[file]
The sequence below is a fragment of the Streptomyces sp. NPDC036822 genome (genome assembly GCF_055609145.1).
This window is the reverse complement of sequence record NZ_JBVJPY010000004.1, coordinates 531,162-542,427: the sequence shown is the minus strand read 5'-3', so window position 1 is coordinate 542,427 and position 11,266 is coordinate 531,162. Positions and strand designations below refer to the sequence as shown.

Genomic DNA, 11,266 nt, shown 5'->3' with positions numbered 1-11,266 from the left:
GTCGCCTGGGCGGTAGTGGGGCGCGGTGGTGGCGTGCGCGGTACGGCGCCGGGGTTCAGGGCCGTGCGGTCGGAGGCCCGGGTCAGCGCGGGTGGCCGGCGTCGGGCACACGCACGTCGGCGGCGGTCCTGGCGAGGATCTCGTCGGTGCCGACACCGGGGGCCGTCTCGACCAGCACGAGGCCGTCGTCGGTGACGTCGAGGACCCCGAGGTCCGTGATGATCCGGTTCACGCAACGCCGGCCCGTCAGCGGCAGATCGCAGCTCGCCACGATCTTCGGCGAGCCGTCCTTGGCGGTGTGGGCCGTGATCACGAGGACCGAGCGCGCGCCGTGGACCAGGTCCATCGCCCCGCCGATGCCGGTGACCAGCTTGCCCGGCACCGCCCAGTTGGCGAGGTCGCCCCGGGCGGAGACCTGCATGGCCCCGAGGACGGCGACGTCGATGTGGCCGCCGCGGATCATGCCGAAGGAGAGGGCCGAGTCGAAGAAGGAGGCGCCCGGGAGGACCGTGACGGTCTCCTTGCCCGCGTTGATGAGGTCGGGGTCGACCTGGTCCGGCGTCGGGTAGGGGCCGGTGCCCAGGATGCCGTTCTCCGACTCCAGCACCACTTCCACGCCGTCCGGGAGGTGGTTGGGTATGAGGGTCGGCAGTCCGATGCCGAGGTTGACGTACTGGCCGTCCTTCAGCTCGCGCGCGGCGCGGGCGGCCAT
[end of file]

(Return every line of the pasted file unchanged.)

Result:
The sequence below is a fragment of the Streptomyces sp. NPDC036822 genome (genome assembly GCF_055609145.1).
This window is the reverse complement of sequence record NZ_JBVJPY010000004.1, coordinates 531,162-542,427: the sequence shown is the minus strand read 5'-3', so window position 1 is coordinate 542,427 and position 11,266 is coordinate 531,162. Positions and strand designations below refer to the sequence as shown.

Genomic DNA, 11,266 nt, shown 5'->3' with positions numbered 1-11,266 from the left:
GTCGCCTGGGCGGTAGTGGGGCGCGGTGGTGGCGTGCGCGGTACGGCGCCGGGGTTCAGGGCCGTGCGGTCGGAGGCCCGGGTCAGCGCGGGTGGCCGGCGTCGGGCACACGCACGTCGGCGGCGGTCCTGGCGAGGATCTCGTCGGTGCCGACACCGGGGGCCGTCTCGACCAGCACGAGGCCGTCGTCGGTGACGTCGAGGACCCCGAGGTCCGTGATGATCCGGTTCACGCAACGCCGGCCCGTCAGCGGCAGATCGCAGCTCGCCACGATCTTCGGCGAGCCGTCCTTGGCGGTGTGGGCCGTGATCACGAGGACCGAGCGCGCGCCGTGGACCAGGTCCATCGCCCCGCCGATGCCGGTGACCAGCTTGCCCGGCACCGCCCAGTTGGCGAGGTCGCCCCGGGCGGAGACCTGCATGGCCCCGAGGACGGCGACGTCGATGTGGCCGCCGCGGATCATGCCGAAGGAGAGGGCCGAGTCGAAGAAGGAGGCGCCCGGGAGGACCGTGACGGTCTCCTTGCCCGCGTTGATGAGGTCGGGGTCGACCTGGTCCGGCGTCGGGTAGGGGCCGGTGCCCAGGATGCCGTTCTCCGACTCCAGCACCACTTCCACGCCGTCCGGGAGGTGGTTGGGTATGAGGGTCGGCAGTCCGATGCCGAGGTTGACGTACTGGCCGTCCTTCAGCTCGCGCGCGGCGCGGGCGGCCAT